Inside Group: Help!

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We hear you. Here at Group Publishing (the publisher of this
magazine), we get a lot of desperate messages from churches.

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• Amy, an enthusiastic children’s minister, said, “I feel like
people avoid me in the halls at church or they’re reluctant to
return my phone calls. Maybe I should wear a sign, ‘Not recruiting
today — feel free to approach!’ “

• Dan, a pastor for nearly 20 years, told us, “I really love being
a pastor. But I really hate having to beg people to help week after
week, year after year. Finding volunteers is the hardest part of my
job.”

• Barbara, a church leader from New Jersey, wrote to us and said,
“Recruitment is difficult. I’ve put ministry needs in the church
bulletin and received little response.”

• Hope shared her frustrations when she said, “Motivating
volunteers can be a real challenge. You always have to be
enthusiastic, whether you are or not. You have to fake it till you
make it.”

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• Mikal, a long-time committed ministry worker, summed it up when
he said, “Jesus himself said the harvest was plentiful but the
workers were few, so I feel like I’m in good company when I’m
struggling to get enough volunteers. I wish pew-sitters at church
would wake up and read the Bible: Becoming appropriately involved
in ministry isn’t optional — it’s mandatory.”

For years, we’ve been asking church leaders to identify their #1
ministry challenge. And for years, church leaders have been telling
us the same thing, loud and clear:
“We need help recruiting, keeping, training, and inspiring
volunteers!”

Or to put it another way, “If we could just get enough of the
right volunteers in the right places, we could do some serious
ministry around here! And we wish we knew how to motivate our good
volunteers and find new spots for those who don’t…shine so
much.”

There’s no question that, in most churches, volunteerism is a
famously (some would say infamously) nagging thorn in the flesh.
Everyone knows the 20/80 rule — 20 percent of the people do 80
percent of the work — and many would say it feels more like 10/90
in their home church. Recruiting volunteers is hard. Keeping,
training, motivating, inspiring, administering, managing,
rewarding, evaluating, interviewing, and firing them can be even
harder.

Group’s mission is “To equip churches to help children, youth and
adults grow in their relationship with Jesus,” and all our
resources do exactly that. But how can churches help people grow in
their relationship with Jesus when they’re struggling to find the
workers to make it happen?

We felt an extraordinary responsibility to do something.

Starting From Scratch
“How can we help churches solve their volunteer challenges?” We’ve
asked ourselves this question over and over through the years.
Since Group is a publisher, the logical response was to publish a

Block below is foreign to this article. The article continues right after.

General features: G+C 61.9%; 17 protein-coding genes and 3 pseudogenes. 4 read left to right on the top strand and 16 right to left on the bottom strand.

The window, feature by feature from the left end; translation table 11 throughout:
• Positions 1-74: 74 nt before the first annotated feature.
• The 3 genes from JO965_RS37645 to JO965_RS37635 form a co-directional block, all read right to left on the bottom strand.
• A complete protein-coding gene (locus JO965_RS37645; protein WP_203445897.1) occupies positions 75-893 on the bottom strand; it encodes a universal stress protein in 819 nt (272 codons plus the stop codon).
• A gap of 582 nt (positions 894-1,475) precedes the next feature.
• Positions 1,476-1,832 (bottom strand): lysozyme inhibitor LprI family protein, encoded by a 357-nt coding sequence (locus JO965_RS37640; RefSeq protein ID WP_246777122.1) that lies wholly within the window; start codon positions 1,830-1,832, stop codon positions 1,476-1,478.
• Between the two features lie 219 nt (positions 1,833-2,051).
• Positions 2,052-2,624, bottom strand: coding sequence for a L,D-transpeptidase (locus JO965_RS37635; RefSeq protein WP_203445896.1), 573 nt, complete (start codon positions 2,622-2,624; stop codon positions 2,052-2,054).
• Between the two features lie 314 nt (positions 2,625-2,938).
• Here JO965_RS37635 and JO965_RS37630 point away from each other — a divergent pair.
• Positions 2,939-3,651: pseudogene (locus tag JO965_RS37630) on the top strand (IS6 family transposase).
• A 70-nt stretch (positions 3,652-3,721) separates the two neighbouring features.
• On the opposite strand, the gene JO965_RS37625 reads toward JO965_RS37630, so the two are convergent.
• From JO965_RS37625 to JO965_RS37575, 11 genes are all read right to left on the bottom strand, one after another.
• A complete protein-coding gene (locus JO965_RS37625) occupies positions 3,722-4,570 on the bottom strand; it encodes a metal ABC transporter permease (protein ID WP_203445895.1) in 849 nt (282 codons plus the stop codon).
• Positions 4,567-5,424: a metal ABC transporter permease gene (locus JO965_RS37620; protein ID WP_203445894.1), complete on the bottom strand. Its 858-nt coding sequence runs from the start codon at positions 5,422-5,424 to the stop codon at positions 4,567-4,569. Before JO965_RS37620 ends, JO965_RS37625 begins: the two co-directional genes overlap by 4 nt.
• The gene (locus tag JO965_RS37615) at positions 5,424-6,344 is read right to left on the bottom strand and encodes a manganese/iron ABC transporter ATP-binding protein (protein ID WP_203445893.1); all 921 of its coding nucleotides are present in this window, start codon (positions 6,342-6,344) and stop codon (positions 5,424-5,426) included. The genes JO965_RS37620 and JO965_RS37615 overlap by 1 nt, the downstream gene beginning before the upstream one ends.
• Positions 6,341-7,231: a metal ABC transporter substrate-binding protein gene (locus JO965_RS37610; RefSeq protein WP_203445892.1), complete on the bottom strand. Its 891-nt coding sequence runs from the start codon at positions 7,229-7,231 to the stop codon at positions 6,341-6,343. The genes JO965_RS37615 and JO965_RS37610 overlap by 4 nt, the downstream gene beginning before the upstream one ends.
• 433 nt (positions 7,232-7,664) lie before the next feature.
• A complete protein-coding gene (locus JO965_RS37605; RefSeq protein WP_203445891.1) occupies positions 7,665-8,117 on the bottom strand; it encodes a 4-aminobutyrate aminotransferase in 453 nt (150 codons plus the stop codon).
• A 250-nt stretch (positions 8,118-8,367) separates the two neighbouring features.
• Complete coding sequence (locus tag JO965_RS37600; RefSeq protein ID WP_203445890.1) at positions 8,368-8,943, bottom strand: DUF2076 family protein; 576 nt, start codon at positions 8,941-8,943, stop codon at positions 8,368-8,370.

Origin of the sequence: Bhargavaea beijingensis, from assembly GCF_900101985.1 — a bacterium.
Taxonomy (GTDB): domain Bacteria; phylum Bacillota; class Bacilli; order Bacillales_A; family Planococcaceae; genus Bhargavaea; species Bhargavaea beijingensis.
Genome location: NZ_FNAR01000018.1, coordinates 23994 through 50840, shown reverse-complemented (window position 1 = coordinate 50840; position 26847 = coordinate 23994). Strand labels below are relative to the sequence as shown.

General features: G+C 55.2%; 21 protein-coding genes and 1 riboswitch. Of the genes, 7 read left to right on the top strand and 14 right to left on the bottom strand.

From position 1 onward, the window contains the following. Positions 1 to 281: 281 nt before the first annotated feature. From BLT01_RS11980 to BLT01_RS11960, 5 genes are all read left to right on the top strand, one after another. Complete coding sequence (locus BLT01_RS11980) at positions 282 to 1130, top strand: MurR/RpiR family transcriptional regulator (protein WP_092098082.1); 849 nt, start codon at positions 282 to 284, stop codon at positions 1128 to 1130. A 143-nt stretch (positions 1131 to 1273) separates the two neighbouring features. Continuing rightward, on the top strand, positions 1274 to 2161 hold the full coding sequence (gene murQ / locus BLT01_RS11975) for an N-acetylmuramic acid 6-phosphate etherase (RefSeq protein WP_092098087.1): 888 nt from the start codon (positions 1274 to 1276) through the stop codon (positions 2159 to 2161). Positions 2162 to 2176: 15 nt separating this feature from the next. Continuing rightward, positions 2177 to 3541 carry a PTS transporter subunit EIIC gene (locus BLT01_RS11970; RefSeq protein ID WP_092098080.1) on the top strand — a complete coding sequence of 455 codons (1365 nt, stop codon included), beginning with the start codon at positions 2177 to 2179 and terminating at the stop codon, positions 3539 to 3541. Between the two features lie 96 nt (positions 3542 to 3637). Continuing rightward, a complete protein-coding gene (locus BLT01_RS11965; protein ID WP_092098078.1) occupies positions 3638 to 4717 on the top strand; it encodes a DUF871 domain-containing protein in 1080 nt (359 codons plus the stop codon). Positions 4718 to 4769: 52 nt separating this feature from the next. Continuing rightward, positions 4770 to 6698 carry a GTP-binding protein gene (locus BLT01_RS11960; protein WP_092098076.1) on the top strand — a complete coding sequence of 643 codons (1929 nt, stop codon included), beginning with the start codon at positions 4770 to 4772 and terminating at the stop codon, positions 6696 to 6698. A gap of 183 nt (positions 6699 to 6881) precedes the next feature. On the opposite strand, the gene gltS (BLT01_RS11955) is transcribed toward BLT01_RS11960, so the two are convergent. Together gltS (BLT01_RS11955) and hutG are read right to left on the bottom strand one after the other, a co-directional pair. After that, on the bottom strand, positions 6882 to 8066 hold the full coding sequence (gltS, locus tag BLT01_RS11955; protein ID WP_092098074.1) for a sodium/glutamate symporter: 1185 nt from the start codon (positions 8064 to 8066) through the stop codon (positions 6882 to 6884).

handful of books and articles about church volunteerism. But even
though the books sold well and were well-received, church leaders
continued to struggle with the issue.

As most ministries typically faced their volunteer challenges with
a belabored approach, they needed more substantial support. This
issue has become a significant distraction — even a major obstacle
– for leaders everywhere. Many church workers spend more time
trying to recruit volunteers than using the gifts that got them
into ministry in the first place.
“It’s suffocating,” one leader told us. Is that what ministry
should be all about? Isn’t there a better way?

We wanted to give churches some good news about an issue that
seemed to be choking the life out of tens of thousands of church
ministries. So we started from scratch.

About 2 ½ years ago, we assigned a task force at Group to look at
how we can help churches solve their volunteer challenges. We had
no idea what the end result would look like; we left the options
and opportunities wide open.

Although churches state “volunteer recruitment” is their #1
challenge, we learned early on that the problem of volunteerism
goes far beyond recruitment. Too many recruiters simply look for
warm bodies to fill urgent needs and don’t search specifically for
qualified candidates. Volunteers need training, motivation, and
supervision; the majority of church leaders are unprepared or
unqualified to handle the host of responsibilities associated with
managing volunteers.

But the issue gets muddier when you consider the long list of
potentially disastrous legal concerns. The more we talked with
church leaders, the more we learned that most of them are
completely unprepared to handle something as simple as a background
check, much less a lawsuit or criminal situation.

Our task force realized churches needed a more significant base of
support — a place where they could go to get help with all their
volunteer needs, no matter how simple or complex they are. Group
needed to create one convenient location where churches of all
sizes and denominations could go to make volunteer management easy,
once and for all.

So we researched volunteer management from every possible angle
and approach, talking to church leaders like you and getting
mountains of feedback. We consulted with long-time volunteer expert
Marlene Wilson, who became one of the developers of our new program
and continues to be an associate as we roll it out. We also worked
with churches who’ve been succeeding in volunteer management for
years.

And, finally, we developed a solution like nothing you’ve ever
seen.

     

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